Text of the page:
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What does a lid do?

Footballman407 Jun 20, 2012 10:50 PM

What is the purpose of putting the lid on a pan?

  1. njmarshall55 Jun 22, 2012 11:04 AM

    And two metal lids make great cymbals for children! Never had any (metal lids or kids) but that's what I hear.

    1. k
      kaleokahu Jun 21, 2012 08:00 AM

      Hi, FBman:

      Sunshine pretty much covered the field. Under "keeps heat in", there are additional subheads of (b) foods heat faster; and (c) dishes stay warmer longer off the heat.

      Under "keeps moisture in", I'd add that you can control *how much* and *how fast* moisture escapes by only partially lidding the pan,as well as the self-basting features of some lids.

      There are also the minor functions:
      4) use as a strainer.
      5) use as a server or place to turn out food before plating.
      6) in special cases, use as a receptacle for ice or hot coals, etc.
      7) use as a template for cutting dough, etc.
      8) use--in a pinch--as a skillet (e.g., camping with a true Dutch Oven)
      9) use as a trivet or steamer tray in a larger pan.


      2 Replies
      1. re: kaleokahu
        Footballman407 Jun 21, 2012 09:55 AM

        Thank you to everyone for the quick replies. This board is really awesome.

        1. re: Footballman407
          hill food Jun 21, 2012 05:47 PM

          yeah sorry I was just kidding around (as a frustrated boss once put it "you. are. so.FULL OF IT!" and that was from someone who signed my timecards).

          it is a valid question. f'rinstance one can't even try to make a tajine without some kind of lid (even if not the special type). things can heat evenly at a slower pace w/o scorching and the retained humidity counts for something.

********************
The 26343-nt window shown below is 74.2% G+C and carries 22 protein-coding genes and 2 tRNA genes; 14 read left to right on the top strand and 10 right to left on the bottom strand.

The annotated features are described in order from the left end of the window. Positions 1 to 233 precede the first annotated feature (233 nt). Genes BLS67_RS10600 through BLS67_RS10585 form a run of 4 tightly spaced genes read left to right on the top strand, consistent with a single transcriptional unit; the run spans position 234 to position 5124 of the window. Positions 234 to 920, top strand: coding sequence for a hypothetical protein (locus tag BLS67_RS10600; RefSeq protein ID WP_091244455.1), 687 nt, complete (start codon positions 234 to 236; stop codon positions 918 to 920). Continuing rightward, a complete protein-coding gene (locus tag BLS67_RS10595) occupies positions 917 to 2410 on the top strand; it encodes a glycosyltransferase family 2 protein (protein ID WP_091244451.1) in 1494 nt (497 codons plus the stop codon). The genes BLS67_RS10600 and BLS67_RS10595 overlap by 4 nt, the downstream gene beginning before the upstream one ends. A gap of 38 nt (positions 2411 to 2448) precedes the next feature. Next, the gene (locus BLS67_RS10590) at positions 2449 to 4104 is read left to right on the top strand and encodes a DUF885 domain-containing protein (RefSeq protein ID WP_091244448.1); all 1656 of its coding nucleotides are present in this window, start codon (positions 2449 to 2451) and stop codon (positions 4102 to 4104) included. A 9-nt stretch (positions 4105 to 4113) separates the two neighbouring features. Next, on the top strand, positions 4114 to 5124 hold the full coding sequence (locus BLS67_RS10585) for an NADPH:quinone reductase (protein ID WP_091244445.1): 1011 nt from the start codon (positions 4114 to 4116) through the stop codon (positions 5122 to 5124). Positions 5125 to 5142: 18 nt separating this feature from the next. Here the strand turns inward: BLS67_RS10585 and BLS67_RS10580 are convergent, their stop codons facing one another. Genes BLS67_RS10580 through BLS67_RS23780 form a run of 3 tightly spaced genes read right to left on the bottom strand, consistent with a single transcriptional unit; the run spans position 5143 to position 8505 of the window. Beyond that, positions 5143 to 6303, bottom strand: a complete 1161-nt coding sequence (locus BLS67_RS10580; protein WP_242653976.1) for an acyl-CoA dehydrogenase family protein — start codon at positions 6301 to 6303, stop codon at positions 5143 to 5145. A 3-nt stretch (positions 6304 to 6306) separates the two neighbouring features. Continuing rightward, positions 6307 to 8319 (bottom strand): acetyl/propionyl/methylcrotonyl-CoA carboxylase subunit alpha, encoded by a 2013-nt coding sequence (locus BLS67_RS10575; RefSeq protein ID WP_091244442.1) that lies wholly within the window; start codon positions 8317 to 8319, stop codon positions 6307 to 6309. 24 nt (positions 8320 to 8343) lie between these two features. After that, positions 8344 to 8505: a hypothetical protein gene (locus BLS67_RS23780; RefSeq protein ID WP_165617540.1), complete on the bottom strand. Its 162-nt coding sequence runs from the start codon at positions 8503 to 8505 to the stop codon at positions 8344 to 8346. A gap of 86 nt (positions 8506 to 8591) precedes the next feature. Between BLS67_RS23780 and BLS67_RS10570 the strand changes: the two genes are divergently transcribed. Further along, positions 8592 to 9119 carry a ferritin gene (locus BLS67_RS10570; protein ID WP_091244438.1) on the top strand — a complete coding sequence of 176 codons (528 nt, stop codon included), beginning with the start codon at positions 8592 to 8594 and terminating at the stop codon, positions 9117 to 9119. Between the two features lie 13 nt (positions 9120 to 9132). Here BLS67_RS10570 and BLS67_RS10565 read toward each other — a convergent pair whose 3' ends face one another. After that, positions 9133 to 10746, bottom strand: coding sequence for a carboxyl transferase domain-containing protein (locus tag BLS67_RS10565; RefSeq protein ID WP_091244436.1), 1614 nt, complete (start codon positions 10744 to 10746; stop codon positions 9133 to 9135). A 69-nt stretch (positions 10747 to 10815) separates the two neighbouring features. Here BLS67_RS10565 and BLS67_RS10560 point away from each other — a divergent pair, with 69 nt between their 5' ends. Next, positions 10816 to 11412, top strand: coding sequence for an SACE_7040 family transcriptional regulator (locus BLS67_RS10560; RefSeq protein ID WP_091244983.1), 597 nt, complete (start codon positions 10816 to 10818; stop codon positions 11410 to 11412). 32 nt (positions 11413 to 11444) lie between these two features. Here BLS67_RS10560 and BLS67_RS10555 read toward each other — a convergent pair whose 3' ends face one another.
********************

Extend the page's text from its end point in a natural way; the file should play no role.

2. tanuki soup Jun 21, 2012 05:46 AM

        I also put lids on my pans when they're not in use. Keeps the insides clean and free of dust.

        1. j
          John Francis Jun 21, 2012 04:52 AM

          Also, if you start some vegetables sautéing in fat or oil, then add a little water and put on the lid, you can finish the vegs by steaming them.

          Nowadays many pots and pans come with transparent lids. Since these quickly steam up so you can't see through them, and since they're breakable, I don't see the point, but there it is.

          6 Replies
          1. re: John Francis
            Sid Post Jun 21, 2012 05:04 AM

            Glass lids are a great marketing gimmick. I'm also guessing that they are cheaper to manufacturer when make 10,000 or more of them per month or week.

            Glass lids, .... yuck. Great for marketing, not so great in real work use.

            1. re: Sid Post
              sunshine842 Jun 21, 2012 10:11 AM

              I love my glass lids - -mine have a stainless "frame", so they are pretty well protected from the bumps and dings that chip the edges of all-glass lids and eventually cause them to shatter.

              1. re: sunshine842
                kaleokahu Jun 21, 2012 10:43 AM

                Hi, Sunshine:

                That rim feature sounds great. Do your lids also have a vertical flange on them (so they will sit inside a plain, straight-walled pan), or do they fit into a groove on the pan's rim? Can you really see the food through the glass when there's condensation on it?